3. Increment the data offset in the SoundInstance object. The data offset allows the buffer to resume filling from the last position the next time the AudioCallback() function is called.
  4. If the end of any SoundInstance data is reached, notify the JavaScript component.
void AudioInstance::AudioCallback(void* samples, uint32_t buffer_size,
  void* data) {

  // Instance pointer is passed when creating Audio resource
  AudioInstance* audio_instance = reinterpret_cast<AudioInstance*>(data);

  // Fill the audio buffer
  int16_t* buff = reinterpret_cast<int16_t*>(samples);
  memset(buff, 0, buffer_size);

  assert(audio_instance->active_sounds_number_ > 0);
  // Compute the volume of the sound instances
  const double volume = 1.0 / sqrt(audio_instance->active_sounds_number_);
  // Prevent writing outside the buffer
  assert(buffer_size >= (sizeof(*buff) * MAX_CHANNELS_NUMBER *
    audio_instance->sample_frame_count_));

  for (SoundInstances::iterator it =
    audio_instance->sound_instances_.begin(); it !=
      audio_instance->sound_instances_.end(); ++it) {
    std::shared_ptr<SoundInstance> instance(it->second);

    // Main loop for writing samples to audio buffer
    for (size_t i = 0;  i < audio_instance->sample_frame_count_; ++i) {
      // If there are samples to play
      if (audio_instance->active_sounds_[instance->id_ - 1] &&
        instance->sample_data_offset_ < instance->sample_data_size_) {
        audio_instance->SafeAdd(&buff[2 * i], volume *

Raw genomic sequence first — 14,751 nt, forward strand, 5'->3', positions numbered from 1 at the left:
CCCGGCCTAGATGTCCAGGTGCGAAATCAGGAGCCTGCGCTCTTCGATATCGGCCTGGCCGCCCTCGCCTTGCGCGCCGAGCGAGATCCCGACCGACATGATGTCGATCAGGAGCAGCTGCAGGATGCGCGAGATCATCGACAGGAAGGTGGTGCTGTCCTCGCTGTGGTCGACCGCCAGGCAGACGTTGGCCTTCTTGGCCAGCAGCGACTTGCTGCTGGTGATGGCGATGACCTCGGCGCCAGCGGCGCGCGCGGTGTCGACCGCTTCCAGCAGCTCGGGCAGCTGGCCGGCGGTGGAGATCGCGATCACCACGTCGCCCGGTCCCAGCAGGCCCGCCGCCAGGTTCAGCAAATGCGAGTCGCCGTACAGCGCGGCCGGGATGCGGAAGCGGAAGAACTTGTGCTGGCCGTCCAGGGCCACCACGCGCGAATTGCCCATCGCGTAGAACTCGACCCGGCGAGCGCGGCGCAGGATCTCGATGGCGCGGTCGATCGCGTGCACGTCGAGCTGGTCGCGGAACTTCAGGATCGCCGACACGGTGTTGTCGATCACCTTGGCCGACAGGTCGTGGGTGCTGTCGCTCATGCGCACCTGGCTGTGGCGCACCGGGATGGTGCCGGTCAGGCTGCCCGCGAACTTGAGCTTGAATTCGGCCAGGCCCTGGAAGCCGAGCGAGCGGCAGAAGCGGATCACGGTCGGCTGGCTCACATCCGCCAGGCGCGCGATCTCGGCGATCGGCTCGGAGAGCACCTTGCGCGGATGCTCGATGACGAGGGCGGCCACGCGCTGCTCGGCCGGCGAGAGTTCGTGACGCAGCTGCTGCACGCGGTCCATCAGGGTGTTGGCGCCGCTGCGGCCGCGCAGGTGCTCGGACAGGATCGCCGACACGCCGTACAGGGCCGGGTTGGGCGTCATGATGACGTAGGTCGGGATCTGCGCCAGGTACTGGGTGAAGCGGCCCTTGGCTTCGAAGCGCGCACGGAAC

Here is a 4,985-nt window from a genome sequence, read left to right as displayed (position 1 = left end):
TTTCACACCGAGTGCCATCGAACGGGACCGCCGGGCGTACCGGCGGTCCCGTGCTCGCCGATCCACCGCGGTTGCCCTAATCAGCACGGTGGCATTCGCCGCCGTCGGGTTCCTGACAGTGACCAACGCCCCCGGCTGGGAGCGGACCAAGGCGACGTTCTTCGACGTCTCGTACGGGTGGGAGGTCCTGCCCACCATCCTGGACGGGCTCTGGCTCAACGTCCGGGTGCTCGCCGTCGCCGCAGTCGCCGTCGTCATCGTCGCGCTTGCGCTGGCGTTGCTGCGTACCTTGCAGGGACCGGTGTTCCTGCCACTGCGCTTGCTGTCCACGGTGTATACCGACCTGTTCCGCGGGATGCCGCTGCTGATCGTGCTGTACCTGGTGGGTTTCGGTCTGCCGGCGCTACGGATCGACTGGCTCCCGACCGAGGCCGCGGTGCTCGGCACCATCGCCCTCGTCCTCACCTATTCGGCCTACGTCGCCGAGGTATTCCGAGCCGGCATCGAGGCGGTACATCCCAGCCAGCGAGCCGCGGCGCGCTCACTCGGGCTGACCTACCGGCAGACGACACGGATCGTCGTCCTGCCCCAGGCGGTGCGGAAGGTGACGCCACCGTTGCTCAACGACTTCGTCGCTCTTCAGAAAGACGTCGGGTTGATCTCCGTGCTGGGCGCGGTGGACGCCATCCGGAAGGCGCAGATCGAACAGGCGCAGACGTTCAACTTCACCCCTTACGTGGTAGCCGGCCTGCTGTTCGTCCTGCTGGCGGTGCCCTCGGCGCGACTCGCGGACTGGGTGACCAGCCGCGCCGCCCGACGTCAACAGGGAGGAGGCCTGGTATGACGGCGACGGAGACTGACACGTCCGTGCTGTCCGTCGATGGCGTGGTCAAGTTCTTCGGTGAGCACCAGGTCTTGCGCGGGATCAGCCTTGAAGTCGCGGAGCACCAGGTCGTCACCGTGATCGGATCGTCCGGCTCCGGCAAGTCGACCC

(int16_t)instance->sample_data_[instance->sample_data_offset_]);
        // For mono sound, each sample is passed to both channels, but for
        // stereo sound, samples are written successively to all channels
        if (instance->channels_ == 2) {
          ++instance->sample_data_offset_;
        }
        audio_instance->SafeAdd(&buff[2 * i + 1],  volume *
          (int16_t)instance->sample_data_[instance->sample_data_offset_]);
        ++instance->sample_data_offset_;
      }
    }

    // When the end of a sound is reached, stop playing it
    if (instance->sample_data_offset_ == instance->sample_data_size_) {
      // Pepper API calls are normally avoided in audio callbacks,
      // as they can cause audio dropouts when the audio callback thread 
      // is swapped out
      // Audio dropout is not a concern here because the audio has ended
      audio_instance->PostMessage(audio_instance->CreateCommandMessage(
        kReturnStopMessage, instance->id_));
    }
  }
}